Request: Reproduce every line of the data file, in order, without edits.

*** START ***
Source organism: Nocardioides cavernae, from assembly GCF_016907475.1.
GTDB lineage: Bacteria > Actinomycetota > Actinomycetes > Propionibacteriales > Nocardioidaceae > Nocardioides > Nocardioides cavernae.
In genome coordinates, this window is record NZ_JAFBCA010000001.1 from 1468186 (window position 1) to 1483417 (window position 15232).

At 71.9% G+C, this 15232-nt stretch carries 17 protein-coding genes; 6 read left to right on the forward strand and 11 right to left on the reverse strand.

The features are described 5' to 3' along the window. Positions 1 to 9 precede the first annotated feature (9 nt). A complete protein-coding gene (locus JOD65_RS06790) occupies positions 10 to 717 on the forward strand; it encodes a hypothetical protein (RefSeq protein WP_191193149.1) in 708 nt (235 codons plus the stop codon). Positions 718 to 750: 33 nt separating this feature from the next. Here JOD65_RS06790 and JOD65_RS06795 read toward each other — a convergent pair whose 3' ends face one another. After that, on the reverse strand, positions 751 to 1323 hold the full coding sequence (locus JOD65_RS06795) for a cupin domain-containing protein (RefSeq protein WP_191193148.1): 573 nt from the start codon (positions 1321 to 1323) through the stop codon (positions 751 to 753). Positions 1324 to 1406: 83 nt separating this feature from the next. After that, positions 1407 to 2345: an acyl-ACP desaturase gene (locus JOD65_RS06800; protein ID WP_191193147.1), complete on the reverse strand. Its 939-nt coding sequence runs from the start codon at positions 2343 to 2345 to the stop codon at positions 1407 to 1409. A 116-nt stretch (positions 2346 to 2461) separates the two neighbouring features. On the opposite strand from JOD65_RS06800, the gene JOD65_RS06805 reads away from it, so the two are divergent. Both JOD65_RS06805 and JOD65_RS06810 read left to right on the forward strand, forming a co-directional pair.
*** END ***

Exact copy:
Source organism: Nocardioides cavernae, from assembly GCF_016907475.1.
GTDB lineage: Bacteria > Actinomycetota > Actinomycetes > Propionibacteriales > Nocardioidaceae > Nocardioides > Nocardioides cavernae.
In genome coordinates, this window is record NZ_JAFBCA010000001.1 from 1468186 (window position 1) to 1483417 (window position 15232).

At 71.9% G+C, this 15232-nt stretch carries 17 protein-coding genes; 6 read left to right on the forward strand and 11 right to left on the reverse strand.

The features are described 5' to 3' along the window. Positions 1 to 9 precede the first annotated feature (9 nt). A complete protein-coding gene (locus JOD65_RS06790) occupies positions 10 to 717 on the forward strand; it encodes a hypothetical protein (RefSeq protein WP_191193149.1) in 708 nt (235 codons plus the stop codon). Positions 718 to 750: 33 nt separating this feature from the next. Here JOD65_RS06790 and JOD65_RS06795 read toward each other — a convergent pair whose 3' ends face one another. After that, on the reverse strand, positions 751 to 1323 hold the full coding sequence (locus JOD65_RS06795) for a cupin domain-containing protein (RefSeq protein WP_191193148.1): 573 nt from the start codon (positions 1321 to 1323) through the stop codon (positions 751 to 753). Positions 1324 to 1406: 83 nt separating this feature from the next. After that, positions 1407 to 2345: an acyl-ACP desaturase gene (locus JOD65_RS06800; protein ID WP_191193147.1), complete on the reverse strand. Its 939-nt coding sequence runs from the start codon at positions 2343 to 2345 to the stop codon at positions 1407 to 1409. A 116-nt stretch (positions 2346 to 2461) separates the two neighbouring features. On the opposite strand from JOD65_RS06800, the gene JOD65_RS06805 reads away from it, so the two are divergent. Both JOD65_RS06805 and JOD65_RS06810 read left to right on the forward strand, forming a co-directional pair.